EGU23-8125, updated on 04 Jan 2024
EGU General Assembly 2023
© Author(s) 2024. This work is distributed under
the Creative Commons Attribution 4.0 License.

Insights into NOM quality changes by combination of easy designed experiments close to nature and monitoring using FT-ICR-MS

Peter Herzsprung1, Wolf von Tümpling2, Norbert Kamjunke2, and Oliver J. Lechtenfeld3
Peter Herzsprung et al.
  • 1Helmholtz Centre For Environmental Research, Lake Research, Magdeburg, Germany (
  • 2Helmholtz Centre For Environmental Research, River Ecology, Magdeburg, Germany
  • 3Helmholtz Centre For Environmental Research, Analytical Chemistry, Leipzig, Germany

Natural organic matter (NOM) is often still a black box considering its isomeric composition. From the analytical point of view the highest resolution of NOM can be achieved by Fourier-transform ion cyclotron resonance mass spectroscopy (FT-ICR-MS). This analytical tool generates elemental compositions of thousands of NOM components (molecular formulas, MFs) which can be extracted from aqueous samples (e.g., via solid phase extraction) and which are ionizable (e.g. via electrospray ionization). The comparison of NOM quality in waters of different ecosystems has generated useful insights about ecosystem-specific molecular differences. However, NOM is not an inert mixture of compounds and can undergo chemical changes by photochemical or microbial reactions or adsorptive fractionation. By following the relative intensity changes of single MFs during simple experiments close to nature or monitoring, elucidation of the reactivity of the underlying NOM compounds is possible.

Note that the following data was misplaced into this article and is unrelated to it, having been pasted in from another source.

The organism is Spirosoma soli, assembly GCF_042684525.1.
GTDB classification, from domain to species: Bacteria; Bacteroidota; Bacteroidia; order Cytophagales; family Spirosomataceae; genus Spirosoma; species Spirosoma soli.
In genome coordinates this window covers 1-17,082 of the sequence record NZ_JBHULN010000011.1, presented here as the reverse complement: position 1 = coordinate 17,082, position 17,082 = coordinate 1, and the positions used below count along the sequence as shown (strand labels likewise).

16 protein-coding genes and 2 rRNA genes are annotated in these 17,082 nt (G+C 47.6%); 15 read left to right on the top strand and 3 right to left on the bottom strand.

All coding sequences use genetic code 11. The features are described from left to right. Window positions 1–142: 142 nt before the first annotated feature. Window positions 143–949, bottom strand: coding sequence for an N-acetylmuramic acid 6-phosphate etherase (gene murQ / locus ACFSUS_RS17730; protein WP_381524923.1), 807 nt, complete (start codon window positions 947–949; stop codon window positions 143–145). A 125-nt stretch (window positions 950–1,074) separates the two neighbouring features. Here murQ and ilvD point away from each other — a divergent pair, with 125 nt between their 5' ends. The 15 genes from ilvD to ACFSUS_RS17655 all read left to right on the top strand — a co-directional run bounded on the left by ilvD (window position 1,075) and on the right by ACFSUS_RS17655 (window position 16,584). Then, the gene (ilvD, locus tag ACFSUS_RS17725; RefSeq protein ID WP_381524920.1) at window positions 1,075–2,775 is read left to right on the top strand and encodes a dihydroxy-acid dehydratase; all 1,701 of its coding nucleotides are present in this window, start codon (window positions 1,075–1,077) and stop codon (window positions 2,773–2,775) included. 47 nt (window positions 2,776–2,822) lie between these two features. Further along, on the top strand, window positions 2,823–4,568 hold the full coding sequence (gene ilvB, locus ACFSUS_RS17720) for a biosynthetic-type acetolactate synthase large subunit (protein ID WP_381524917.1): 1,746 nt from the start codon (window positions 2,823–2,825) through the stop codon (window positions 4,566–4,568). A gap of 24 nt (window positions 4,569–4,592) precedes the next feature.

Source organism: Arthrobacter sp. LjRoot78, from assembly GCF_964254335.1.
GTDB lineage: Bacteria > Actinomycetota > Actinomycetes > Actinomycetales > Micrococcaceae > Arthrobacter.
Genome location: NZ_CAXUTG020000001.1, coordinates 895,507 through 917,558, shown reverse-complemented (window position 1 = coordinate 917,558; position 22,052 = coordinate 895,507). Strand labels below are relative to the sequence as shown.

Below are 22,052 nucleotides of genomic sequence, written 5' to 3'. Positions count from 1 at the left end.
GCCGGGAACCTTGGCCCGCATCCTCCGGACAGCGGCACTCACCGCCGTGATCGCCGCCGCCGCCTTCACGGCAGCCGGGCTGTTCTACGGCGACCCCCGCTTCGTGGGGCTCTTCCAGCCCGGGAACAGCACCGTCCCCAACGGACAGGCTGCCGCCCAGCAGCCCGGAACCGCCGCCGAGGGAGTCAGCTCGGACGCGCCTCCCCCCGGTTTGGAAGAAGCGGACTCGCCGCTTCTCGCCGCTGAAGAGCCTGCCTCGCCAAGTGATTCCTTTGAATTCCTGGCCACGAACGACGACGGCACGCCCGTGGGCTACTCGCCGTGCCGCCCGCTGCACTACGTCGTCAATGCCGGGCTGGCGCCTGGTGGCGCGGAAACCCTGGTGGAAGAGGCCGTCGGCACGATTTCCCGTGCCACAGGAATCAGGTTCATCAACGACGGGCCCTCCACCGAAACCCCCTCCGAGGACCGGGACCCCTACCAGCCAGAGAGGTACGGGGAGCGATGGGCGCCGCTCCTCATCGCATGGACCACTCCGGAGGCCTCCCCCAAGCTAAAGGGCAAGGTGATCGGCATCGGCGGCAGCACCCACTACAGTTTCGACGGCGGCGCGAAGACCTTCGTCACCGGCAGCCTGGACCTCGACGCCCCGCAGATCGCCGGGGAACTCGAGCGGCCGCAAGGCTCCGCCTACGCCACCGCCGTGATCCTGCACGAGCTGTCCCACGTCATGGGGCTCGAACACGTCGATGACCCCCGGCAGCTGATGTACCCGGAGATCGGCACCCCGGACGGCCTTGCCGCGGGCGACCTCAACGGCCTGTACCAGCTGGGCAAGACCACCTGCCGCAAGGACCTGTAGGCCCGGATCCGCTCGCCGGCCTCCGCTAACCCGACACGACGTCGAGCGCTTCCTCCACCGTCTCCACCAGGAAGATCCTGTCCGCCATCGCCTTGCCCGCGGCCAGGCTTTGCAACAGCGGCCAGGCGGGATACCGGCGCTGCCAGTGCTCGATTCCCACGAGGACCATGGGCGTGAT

We have combined a photochemical degradation experiment close to nature with monitoring results from two German drinking water reservoirs with the perspective to disentangle photochemical and microbial reactions in the reservoirs. Bacterial induced transformations were widely excluded in the photo degradation experiment by filtration of the sample water before irradiation. During the reservoir monitoring, both microbial and photochemical reactions can be suggested from relative intensity differences of single MFs during lake stratification (between epi- and hypolimnion). MFs show intensity changes both in the photo experiment and in the lake monitoring are regarded as photo labile or photo products. Those MFs with intensity differences only in the lake monitoring can be regarded as microbial reactive.

A great number of highly reactive MFs were found to be present in all samples of both the photo degradation experiment and the lake monitoring. MFs like C9H12O6, C10H14O6, C10H14O7, C11H16O5 were photo products, MFs like C20H16O14, C19H14O13, C18H12O12 were photo degraded. MFs like C10H10O7 and C9H10O7 could be suggested to be microbial products because they showed elevated intensity in epilimnetic waters but minor reactivity in the photo experiment.

Our studies (1, 2, 3) provide the attempt to follow NOM reactivity by visualization of single MFs relative intensities versus time and / or space.

1) Wilske, al.,Water MDPI (2020) 12 (2).

2) Herzsprung P. et al., Environ. Sci. Technol. (2020), 54, 13556-13565

3) Wilske C. et al., Water MDPI (2021), 13, 1703.

How to cite: Herzsprung, P., von Tümpling, W., Kamjunke, N., and Lechtenfeld, O. J.: Insights into NOM quality changes by combination of easy designed experiments close to nature and monitoring using FT-ICR-MS, EGU General Assembly 2023, Vienna, Austria, 23–28 Apr 2023, EGU23-8125,, 2023.